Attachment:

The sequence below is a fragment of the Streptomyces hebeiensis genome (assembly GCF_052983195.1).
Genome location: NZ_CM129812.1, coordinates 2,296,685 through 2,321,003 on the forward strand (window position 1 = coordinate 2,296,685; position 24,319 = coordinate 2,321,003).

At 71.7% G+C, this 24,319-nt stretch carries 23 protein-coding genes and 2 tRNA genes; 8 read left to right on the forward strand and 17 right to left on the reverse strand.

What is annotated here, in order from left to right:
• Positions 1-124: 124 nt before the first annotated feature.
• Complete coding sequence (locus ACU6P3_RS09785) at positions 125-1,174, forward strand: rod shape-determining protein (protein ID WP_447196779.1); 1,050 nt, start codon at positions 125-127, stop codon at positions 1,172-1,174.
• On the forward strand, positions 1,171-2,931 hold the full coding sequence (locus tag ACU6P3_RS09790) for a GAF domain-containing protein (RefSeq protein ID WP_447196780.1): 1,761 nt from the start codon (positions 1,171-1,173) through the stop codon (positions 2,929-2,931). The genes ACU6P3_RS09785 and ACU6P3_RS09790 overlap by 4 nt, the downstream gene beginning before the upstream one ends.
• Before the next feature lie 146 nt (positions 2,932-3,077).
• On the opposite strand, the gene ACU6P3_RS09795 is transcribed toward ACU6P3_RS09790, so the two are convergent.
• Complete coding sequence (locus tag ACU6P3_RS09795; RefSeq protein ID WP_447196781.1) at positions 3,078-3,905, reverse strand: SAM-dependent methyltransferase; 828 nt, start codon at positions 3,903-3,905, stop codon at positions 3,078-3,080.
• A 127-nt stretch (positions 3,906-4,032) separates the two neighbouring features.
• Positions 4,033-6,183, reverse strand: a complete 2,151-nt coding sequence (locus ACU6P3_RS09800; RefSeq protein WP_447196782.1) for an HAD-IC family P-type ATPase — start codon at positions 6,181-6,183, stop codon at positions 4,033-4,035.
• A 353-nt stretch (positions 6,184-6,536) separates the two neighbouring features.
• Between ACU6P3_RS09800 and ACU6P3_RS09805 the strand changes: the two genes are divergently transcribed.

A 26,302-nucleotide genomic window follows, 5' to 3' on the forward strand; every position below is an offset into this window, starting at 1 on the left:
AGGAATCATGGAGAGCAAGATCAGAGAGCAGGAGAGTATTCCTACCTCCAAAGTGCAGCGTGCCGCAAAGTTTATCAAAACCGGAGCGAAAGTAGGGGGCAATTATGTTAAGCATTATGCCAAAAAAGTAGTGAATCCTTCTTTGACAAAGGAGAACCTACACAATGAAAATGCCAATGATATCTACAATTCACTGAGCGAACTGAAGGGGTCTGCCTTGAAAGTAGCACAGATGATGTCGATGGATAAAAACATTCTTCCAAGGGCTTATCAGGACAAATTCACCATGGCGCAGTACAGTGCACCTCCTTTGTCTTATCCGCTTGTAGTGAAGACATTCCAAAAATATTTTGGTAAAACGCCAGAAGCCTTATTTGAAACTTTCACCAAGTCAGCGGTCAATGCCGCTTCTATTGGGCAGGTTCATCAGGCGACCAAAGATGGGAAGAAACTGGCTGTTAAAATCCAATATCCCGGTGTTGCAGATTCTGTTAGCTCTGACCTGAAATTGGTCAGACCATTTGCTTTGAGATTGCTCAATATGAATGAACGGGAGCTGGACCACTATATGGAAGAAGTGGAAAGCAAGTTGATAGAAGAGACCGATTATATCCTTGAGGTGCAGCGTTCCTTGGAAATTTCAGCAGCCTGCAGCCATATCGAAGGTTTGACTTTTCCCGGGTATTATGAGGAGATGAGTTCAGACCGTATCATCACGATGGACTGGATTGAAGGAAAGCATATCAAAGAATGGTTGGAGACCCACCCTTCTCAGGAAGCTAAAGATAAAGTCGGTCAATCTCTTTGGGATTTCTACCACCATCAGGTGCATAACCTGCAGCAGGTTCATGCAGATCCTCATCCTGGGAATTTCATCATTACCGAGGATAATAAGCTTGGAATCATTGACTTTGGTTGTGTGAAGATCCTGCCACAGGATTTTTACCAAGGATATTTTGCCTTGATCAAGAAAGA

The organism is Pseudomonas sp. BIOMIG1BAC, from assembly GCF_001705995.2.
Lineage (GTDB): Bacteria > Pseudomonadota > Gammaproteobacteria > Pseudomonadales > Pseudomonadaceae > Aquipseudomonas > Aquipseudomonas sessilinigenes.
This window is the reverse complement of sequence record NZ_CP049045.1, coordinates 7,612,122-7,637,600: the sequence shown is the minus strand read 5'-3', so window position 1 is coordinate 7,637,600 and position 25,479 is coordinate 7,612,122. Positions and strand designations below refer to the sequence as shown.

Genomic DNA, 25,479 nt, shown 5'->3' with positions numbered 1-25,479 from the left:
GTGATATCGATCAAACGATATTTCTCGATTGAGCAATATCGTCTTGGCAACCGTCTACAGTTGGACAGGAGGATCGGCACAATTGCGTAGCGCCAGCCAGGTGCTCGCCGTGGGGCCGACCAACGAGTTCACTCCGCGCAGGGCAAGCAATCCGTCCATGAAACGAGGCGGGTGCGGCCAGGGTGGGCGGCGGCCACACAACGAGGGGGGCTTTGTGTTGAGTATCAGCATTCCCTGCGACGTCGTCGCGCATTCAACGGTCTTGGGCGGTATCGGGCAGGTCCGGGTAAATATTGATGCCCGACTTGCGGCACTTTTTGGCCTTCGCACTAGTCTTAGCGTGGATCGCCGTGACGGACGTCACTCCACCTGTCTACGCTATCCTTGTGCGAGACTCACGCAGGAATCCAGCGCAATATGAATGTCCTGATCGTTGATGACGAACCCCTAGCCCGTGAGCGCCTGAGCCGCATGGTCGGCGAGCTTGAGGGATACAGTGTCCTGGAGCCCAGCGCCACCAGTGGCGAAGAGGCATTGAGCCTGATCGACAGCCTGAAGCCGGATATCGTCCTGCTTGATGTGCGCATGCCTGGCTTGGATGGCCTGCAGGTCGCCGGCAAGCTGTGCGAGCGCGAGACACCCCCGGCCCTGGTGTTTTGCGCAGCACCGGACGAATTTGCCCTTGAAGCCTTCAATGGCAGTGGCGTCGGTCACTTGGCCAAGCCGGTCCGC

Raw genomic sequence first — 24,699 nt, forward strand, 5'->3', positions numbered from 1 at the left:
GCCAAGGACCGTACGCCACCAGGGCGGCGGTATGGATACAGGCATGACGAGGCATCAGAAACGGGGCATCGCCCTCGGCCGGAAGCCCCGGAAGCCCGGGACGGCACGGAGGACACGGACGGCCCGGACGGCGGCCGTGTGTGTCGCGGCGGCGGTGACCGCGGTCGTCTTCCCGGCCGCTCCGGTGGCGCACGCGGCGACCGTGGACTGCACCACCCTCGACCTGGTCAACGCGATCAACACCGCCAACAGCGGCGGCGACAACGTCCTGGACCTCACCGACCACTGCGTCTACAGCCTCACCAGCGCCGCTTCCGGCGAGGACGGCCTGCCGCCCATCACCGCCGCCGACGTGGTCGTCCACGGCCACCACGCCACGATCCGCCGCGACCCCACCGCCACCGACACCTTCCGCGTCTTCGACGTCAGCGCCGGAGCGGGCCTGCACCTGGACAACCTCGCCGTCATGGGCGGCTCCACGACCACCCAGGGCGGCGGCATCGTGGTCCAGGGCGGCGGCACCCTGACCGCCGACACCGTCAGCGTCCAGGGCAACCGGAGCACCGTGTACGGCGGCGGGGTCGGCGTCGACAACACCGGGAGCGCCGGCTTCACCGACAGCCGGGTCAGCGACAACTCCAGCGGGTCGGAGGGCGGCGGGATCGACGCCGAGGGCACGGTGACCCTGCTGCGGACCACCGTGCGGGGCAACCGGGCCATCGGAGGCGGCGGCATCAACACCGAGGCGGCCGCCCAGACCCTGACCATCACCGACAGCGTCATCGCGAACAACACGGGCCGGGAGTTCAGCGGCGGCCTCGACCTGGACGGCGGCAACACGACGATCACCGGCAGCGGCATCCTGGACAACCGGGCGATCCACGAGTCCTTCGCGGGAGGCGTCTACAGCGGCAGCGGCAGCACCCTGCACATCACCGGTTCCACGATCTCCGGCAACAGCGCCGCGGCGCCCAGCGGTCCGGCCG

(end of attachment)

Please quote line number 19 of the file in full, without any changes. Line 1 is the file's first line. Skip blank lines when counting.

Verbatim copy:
This window is the reverse complement of sequence record NZ_CP049045.1, coordinates 7,612,122-7,637,600: the sequence shown is the minus strand read 5'-3', so window position 1 is coordinate 7,637,600 and position 25,479 is coordinate 7,612,122. Positions and strand designations below refer to the sequence as shown.